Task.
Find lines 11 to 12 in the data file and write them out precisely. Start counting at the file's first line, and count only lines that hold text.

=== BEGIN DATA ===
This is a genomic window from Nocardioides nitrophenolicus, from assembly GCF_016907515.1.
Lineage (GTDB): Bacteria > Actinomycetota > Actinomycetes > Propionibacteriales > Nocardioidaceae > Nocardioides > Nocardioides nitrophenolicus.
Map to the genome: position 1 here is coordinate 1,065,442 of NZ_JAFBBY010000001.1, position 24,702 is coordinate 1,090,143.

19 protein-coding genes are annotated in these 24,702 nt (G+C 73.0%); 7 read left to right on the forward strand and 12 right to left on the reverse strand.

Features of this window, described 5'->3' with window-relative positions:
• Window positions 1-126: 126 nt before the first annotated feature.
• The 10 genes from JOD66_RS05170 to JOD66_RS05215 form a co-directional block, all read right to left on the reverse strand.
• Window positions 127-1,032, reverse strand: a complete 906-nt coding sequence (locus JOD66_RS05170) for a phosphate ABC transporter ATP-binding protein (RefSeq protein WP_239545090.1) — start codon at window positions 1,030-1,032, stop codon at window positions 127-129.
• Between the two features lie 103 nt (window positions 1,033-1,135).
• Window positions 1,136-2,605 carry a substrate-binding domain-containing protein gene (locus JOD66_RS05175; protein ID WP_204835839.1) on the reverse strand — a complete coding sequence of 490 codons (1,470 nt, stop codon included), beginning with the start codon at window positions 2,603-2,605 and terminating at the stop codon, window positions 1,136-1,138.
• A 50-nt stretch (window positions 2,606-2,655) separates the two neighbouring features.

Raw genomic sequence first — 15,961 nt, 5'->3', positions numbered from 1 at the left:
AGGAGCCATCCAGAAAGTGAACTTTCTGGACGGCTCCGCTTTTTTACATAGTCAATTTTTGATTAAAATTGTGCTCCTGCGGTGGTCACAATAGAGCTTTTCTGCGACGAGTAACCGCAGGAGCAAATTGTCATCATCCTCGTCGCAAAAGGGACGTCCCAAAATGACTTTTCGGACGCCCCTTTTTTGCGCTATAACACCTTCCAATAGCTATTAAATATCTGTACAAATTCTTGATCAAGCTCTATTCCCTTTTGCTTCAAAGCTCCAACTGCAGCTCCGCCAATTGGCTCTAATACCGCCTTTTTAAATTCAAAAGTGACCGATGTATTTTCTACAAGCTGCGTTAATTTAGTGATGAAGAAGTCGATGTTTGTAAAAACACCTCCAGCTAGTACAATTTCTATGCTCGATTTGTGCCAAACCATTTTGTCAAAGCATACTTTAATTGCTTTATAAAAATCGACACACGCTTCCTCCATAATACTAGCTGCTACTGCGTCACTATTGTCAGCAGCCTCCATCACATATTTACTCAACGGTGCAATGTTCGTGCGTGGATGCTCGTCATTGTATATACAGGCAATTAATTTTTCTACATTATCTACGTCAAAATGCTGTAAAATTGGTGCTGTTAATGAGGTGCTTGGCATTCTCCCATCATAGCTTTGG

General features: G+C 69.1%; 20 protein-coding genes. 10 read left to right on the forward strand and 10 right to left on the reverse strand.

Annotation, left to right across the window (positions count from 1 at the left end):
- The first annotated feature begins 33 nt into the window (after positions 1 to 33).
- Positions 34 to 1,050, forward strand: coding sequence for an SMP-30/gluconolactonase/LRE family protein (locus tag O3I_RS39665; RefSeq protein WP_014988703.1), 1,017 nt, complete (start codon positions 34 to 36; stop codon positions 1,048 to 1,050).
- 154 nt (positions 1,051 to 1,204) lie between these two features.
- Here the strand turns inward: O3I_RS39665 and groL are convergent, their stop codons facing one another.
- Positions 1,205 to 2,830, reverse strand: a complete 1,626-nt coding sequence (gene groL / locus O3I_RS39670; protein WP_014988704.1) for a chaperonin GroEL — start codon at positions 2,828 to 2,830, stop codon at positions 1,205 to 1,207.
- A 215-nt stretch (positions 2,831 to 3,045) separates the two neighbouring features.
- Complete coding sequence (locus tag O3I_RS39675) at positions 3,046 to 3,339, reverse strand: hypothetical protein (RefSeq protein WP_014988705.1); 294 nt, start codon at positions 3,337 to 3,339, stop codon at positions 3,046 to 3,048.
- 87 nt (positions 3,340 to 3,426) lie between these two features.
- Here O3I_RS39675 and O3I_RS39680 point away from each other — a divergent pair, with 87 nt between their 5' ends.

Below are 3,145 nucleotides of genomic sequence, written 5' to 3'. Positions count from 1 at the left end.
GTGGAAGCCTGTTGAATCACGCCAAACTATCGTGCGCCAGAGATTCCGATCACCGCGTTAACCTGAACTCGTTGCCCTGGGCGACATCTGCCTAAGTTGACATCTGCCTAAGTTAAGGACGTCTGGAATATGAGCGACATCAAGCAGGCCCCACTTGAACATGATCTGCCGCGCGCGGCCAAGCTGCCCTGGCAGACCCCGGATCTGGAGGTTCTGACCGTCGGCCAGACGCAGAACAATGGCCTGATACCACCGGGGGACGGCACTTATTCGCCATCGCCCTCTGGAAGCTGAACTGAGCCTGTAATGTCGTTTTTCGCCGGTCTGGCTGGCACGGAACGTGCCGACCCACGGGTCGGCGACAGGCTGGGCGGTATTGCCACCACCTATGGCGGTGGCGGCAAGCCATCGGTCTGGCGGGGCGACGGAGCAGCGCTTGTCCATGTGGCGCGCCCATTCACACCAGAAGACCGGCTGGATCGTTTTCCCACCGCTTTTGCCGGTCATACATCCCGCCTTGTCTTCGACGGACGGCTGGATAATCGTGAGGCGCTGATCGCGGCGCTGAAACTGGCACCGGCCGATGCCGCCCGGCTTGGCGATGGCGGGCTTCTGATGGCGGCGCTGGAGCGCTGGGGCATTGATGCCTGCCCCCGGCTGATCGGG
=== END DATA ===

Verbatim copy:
• A 50-nt stretch (window positions 2,606-2,655) separates the two neighbouring features.

Raw genomic sequence first — 15,961 nt, 5'->3', positions numbered from 1 at the left: